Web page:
Honey

 Honey is a nutritious food that has many natural vitamins, minerals, and antioxidant.
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     Beekeeping

Beekeeping is quite interesting. It is one of the most enjoyable types of businesses out there.
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     Honey Bee

The behavior of bees or, bee science refers to what bees do as a colony,
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Want to Learn to Keep Bees ?

Courses Available This Season: June 1

I am offering an online Basic Beekeeping course this spring!

Check out the course details below.  Pre-registration is necessary for all courses. Payment, if applicable, is due upon registration.

Send In your email below for pre-registration, information will be emailed to you to register.


Beginning Beekeeping

Beekeeping Basics

Myths

Advice for Beginner Beekeepers

Beekeeping Philosophy

Q & A Session Included, with direct contact with me, this is only offered for a limited time only as I will be in full production here in my own apiary. So hurry, do not delay, there are only 47 more openings left that will include this one-on-one support.


Pre-Registration Form

Please note that all fields followed by an asterisk must be filled in.

Please enter the word that you see below.

  


The Honey Bee

Consider that every third bite of food is the result of pollination by bees.



Honeybees have provided us with honey and beeswax and other hive products.

Commercial uses have produced a large beekeeping industry, but many species still occur in the wild.




Why are Honey Bees and Beekeeping Important?

Let's Break It Down To Basics


Bees are responsible for one out of every three bites of food you eat, according to the National Research Council (NRC) of the National Academy of Sciences.

This means that bees pollinate one-third of all the food we eat!


If you let the fact above sink in a bit, it's mind boggling!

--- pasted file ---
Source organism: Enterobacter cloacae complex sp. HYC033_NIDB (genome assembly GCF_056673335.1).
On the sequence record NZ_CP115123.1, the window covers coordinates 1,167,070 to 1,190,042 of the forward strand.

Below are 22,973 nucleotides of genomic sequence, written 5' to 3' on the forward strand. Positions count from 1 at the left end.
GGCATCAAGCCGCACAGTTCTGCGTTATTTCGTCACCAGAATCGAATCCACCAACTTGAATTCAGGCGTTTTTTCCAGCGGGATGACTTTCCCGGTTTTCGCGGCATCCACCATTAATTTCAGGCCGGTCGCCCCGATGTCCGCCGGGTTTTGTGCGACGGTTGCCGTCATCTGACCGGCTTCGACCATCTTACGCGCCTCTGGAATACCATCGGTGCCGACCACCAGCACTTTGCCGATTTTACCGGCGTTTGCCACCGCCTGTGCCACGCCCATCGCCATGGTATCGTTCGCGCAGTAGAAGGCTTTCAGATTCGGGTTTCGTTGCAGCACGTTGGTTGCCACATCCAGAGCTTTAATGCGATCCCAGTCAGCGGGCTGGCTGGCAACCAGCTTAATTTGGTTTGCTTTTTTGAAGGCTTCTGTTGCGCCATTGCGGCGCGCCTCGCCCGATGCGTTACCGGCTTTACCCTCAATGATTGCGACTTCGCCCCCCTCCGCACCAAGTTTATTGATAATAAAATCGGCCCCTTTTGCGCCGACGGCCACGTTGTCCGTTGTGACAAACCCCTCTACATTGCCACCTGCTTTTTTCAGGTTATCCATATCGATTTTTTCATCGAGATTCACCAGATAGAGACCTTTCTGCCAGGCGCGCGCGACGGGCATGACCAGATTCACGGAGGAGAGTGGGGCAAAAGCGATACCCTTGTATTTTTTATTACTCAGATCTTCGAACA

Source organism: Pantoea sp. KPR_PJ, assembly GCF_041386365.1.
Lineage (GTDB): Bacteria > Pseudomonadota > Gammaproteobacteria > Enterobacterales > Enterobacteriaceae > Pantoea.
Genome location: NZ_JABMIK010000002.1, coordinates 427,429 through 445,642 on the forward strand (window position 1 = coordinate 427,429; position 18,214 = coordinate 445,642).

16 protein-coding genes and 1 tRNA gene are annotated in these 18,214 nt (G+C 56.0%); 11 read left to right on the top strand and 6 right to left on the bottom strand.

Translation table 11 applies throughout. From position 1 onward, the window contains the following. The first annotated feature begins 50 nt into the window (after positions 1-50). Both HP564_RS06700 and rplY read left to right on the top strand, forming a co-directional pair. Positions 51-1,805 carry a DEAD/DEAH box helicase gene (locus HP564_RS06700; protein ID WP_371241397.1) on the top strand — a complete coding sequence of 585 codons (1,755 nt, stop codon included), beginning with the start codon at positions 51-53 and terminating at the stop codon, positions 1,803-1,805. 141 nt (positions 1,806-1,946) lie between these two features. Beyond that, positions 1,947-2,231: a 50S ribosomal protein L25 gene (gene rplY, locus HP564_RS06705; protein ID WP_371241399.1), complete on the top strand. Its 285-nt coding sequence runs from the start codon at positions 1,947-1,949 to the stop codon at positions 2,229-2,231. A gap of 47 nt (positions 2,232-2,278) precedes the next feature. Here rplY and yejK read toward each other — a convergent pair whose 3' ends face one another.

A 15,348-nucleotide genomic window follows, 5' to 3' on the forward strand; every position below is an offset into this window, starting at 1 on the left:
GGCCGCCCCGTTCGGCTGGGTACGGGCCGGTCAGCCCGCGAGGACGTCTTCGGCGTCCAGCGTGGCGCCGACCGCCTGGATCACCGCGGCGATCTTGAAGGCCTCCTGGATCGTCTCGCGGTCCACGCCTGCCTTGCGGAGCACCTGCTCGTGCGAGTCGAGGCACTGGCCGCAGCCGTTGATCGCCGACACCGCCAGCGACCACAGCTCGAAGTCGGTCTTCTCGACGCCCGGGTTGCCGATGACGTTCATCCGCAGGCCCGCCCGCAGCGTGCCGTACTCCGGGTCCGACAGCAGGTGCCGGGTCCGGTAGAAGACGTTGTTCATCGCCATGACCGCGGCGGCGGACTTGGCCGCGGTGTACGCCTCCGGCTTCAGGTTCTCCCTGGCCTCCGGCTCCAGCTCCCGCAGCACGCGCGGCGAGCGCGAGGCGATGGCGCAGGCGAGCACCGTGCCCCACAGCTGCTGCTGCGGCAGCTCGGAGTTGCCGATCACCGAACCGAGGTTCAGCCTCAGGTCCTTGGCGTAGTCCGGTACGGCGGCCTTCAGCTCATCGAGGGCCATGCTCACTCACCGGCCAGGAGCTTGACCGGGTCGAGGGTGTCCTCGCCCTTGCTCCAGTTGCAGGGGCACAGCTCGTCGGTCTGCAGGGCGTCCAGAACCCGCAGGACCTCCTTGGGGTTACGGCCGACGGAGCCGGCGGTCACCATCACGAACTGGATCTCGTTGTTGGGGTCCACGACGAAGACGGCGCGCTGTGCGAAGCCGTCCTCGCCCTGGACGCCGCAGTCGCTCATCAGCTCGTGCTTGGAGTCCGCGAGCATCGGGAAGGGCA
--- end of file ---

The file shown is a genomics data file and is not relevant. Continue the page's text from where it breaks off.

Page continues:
Without bees, we wouldn't be able to bite into those big juicy ruby red strawberries in early summer, or get some strawberry shortcake at the county fair!

We wouldn't have onion rings, chili powder to make chili, cashew nuts, watermelon, cherries, avocados, or mustard to spread on our hotdog!

We wouldn't even have black-eyed peas and cabbage eat on New Year's Day for good luck and riches!

Bottom line, our menu would be rather boring without bees.

Honey Bee on white flower


Honey bees quite literally feed the world, not just with their delicious honey, but with all the many crops they pollinate.

Given all they give us, don't we owe it to them to them to figure out why and help them recover?

Don't we owe it to ourselves to protect these food allies?


How Beekeeping Helps Native Bees That Aren't Part of the Colony

Beekeeping is a hobby (or profession) that helps to keep our honey bee populations growing.

Some critics suggest that beekeepers only keep certain species of bee populations growing.

However, this isn't true. Think about it.

When the honey bees that beekeepers raise go out and pollinate all the flowers in the neighborhood, they are doing a good service to the native bee species too.

Why is this true?

It's because pollinating the flowers of all the different plants helps these plants thrive and grow even more flowers next season not only for the honey bees beekeepers raise but also for all their native cousins as well.

Bees and Berries

There's nothing so much fun as piling the kids in the car on a beautiful summer day and going berry picking!

As we forage through the woods, eating more than what we save, we listen to bird song and maybe even see a wild deer or a mysterious set of paw prints we can't fully identify.